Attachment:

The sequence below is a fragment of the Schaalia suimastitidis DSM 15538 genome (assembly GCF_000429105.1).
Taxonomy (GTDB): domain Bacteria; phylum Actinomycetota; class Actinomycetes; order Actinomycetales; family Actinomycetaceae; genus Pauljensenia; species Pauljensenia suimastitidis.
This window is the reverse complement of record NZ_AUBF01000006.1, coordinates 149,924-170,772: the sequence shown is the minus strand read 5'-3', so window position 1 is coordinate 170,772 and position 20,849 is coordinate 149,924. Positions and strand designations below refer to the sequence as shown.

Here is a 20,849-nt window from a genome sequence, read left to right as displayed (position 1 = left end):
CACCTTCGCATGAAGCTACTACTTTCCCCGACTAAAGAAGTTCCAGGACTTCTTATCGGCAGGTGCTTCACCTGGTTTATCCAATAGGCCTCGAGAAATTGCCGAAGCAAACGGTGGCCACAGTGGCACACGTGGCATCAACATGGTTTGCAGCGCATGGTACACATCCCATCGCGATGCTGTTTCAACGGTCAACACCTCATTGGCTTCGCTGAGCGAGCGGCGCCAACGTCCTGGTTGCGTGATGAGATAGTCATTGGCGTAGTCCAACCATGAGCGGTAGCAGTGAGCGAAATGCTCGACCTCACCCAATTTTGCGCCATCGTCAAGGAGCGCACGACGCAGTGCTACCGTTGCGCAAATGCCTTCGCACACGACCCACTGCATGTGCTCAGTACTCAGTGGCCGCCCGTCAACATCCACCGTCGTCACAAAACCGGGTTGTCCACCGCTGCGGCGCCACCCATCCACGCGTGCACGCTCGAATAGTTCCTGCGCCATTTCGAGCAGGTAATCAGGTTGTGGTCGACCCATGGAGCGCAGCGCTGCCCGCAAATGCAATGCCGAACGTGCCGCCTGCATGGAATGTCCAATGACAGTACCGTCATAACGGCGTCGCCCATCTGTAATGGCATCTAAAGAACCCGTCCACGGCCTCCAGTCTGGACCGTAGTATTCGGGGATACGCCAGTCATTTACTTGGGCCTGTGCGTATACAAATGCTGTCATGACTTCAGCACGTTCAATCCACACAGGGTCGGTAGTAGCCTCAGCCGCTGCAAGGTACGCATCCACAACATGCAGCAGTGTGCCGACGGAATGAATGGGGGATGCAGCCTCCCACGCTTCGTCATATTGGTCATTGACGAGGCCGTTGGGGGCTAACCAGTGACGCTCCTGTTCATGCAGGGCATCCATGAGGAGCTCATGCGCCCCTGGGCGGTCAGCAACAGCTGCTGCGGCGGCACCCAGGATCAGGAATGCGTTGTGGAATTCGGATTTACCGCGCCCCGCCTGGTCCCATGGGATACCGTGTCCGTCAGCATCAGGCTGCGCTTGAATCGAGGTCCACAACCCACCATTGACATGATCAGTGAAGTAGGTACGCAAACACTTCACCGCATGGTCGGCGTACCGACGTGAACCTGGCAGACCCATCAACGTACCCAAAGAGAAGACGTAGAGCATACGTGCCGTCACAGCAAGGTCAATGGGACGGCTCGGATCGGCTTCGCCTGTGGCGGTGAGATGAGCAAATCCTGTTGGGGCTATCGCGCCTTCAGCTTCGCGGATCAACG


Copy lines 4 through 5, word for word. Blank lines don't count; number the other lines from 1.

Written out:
Here is a 20,849-nt window from a genome sequence, read left to right as displayed (position 1 = left end):
CACCTTCGCATGAAGCTACTACTTTCCCCGACTAAAGAAGTTCCAGGACTTCTTATCGGCAGGTGCTTCACCTGGTTTATCCAATAGGCCTCGAGAAATTGCCGAAGCAAACGGTGGCCACAGTGGCACACGTGGCATCAACATGGTTTGCAGCGCATGGTACACATCCCATCGCGATGCTGTTTCAACGGTCAACACCTCATTGGCTTCGCTGAGCGAGCGGCGCCAACGTCCTGGTTGCGTGATGAGATAGTCATTGGCGTAGTCCAACCATGAGCGGTAGCAGTGAGCGAAATGCTCGACCTCACCCAATTTTGCGCCATCGTCAAGGAGCGCACGACGCAGTGCTACCGTTGCGCAAATGCCTTCGCACACGACCCACTGCATGTGCTCAGTACTCAGTGGCCGCCCGTCAACATCCACCGTCGTCACAAAACCGGGTTGTCCACCGCTGCGGCGCCACCCATCCACGCGTGCACGCTCGAATAGTTCCTGCGCCATTTCGAGCAGGTAATCAGGTTGTGGTCGACCCATGGAGCGCAGCGCTGCCCGCAAATGCAATGCCGAACGTGCCGCCTGCATGGAATGTCCAATGACAGTACCGTCATAACGGCGTCGCCCATCTGTAATGGCATCTAAAGAACCCGTCCACGGCCTCCAGTCTGGACCGTAGTATTCGGGGATACGCCAGTCATTTACTTGGGCCTGTGCGTATACAAATGCTGTCATGACTTCAGCACGTTCAATCCACACAGGGTCGGTAGTAGCCTCAGCCGCTGCAAGGTACGCATCCACAACATGCAGCAGTGTGCCGACGGAATGAATGGGGGATGCAGCCTCCCACGCTTCGTCATATTGGTCATTGACGAGGCCGTTGGGGGCTAACCAGTGACGCTCCTGTTCATGCAGGGCATCCATGAGGAGCTCATGCGCCCCTGGGCGGTCAGCAACAGCTGCTGCGGCGGCACCCAGGATCAGGAATGCGTTGTGGAATTCGGATTTACCGCGCCCCGCCTGGTCCCATGGGATACCGTGTCCGTCAGCATCAGGCTGCGCTTGAATCGAGGTCCACAACCCACCATTGACATGATCAGTGAAGTAGGTACGCAAACACTTCACCGCATGGTCGGCGTACCGACGTGAACCTGGCAGACCCATCAACGTACCCAAAGAGAAGACGTAGAGCATACGTGCCGTCACAGCAAGGTCAATGGGACGGCTCGGATCGGCTTCGCCTGTGGCGGTGAGATGAGCAAATCCTGTTGGGGCTATCGCGCCTTCAGCTTCGCGGATCAACG